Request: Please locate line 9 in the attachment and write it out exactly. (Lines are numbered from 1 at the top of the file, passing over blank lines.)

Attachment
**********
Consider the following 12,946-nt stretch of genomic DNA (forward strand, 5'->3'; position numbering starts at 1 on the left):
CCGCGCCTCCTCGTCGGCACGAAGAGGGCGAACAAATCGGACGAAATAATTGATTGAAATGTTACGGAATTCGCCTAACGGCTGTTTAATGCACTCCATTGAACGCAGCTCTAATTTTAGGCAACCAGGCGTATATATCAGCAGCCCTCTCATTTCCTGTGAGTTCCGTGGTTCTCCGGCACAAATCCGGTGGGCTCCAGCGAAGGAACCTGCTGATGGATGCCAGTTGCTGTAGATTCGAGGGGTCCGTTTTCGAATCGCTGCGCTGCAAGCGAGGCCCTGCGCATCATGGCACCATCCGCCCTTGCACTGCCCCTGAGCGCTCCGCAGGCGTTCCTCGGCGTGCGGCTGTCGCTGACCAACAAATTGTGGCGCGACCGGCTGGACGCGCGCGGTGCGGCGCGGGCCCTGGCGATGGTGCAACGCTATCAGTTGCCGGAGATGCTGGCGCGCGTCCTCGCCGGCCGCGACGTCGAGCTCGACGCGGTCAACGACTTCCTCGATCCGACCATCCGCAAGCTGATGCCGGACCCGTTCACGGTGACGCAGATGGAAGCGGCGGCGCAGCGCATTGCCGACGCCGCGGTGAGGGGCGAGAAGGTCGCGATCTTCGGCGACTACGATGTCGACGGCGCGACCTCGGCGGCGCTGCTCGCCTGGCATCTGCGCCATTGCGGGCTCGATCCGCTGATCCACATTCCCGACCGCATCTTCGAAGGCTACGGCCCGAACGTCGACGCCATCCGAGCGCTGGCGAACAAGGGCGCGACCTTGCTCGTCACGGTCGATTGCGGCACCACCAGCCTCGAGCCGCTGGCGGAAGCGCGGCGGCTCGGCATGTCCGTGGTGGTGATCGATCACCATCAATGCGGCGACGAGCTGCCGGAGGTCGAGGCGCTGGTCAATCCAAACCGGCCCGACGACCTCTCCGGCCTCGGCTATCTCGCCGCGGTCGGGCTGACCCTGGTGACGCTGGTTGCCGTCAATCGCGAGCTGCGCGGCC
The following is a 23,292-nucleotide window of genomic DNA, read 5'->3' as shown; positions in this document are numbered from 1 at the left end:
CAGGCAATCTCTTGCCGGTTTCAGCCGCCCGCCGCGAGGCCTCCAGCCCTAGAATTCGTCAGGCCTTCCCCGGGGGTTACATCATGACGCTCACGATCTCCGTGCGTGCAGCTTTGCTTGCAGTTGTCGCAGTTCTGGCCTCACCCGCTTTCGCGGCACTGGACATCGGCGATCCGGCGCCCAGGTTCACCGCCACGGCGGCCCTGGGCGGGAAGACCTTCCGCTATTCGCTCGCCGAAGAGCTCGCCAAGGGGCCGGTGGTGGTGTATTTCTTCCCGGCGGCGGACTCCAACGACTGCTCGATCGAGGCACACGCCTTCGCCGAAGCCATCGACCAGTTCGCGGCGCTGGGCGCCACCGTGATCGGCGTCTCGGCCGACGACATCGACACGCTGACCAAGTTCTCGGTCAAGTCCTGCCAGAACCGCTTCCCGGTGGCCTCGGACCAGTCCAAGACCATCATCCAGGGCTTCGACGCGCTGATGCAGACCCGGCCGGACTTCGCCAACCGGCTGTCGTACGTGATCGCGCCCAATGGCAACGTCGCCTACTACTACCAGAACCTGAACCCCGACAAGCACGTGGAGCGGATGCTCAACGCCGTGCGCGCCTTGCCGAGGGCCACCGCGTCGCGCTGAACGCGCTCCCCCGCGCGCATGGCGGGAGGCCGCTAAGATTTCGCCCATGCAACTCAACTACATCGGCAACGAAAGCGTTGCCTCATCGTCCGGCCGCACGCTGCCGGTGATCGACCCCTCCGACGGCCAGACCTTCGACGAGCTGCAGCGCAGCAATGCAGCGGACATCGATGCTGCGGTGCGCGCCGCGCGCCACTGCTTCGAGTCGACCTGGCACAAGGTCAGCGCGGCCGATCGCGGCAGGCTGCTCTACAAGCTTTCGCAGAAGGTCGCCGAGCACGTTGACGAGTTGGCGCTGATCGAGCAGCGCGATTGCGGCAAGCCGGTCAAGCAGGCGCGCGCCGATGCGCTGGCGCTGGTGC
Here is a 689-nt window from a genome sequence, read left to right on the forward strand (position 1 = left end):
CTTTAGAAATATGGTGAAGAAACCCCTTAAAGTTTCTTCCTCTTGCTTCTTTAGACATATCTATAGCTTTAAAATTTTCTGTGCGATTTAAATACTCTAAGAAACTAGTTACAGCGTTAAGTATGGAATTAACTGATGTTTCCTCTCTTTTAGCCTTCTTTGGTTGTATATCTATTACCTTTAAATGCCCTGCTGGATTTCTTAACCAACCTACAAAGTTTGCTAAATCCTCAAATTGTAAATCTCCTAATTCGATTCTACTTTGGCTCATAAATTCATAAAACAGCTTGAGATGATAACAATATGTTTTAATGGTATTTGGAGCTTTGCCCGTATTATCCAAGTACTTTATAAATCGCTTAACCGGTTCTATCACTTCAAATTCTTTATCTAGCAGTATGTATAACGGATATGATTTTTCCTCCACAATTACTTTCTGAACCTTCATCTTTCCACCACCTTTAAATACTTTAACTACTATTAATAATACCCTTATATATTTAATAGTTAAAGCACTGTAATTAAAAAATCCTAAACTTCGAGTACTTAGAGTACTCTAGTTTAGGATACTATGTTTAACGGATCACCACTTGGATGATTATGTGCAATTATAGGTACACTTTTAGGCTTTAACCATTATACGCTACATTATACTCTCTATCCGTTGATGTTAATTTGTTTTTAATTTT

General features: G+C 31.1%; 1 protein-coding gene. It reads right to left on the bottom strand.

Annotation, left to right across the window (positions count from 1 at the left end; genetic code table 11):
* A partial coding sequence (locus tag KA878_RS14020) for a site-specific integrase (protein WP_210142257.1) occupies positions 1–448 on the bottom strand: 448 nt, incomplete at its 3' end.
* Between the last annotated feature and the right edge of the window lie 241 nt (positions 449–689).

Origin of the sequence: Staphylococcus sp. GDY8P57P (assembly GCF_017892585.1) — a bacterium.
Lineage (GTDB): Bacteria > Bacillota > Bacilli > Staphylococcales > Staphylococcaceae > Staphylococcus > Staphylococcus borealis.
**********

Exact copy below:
* A partial coding sequence (locus tag KA878_RS14020) for a site-specific integrase (protein WP_210142257.1) occupies positions 1–448 on the bottom strand: 448 nt, incomplete at its 3' end.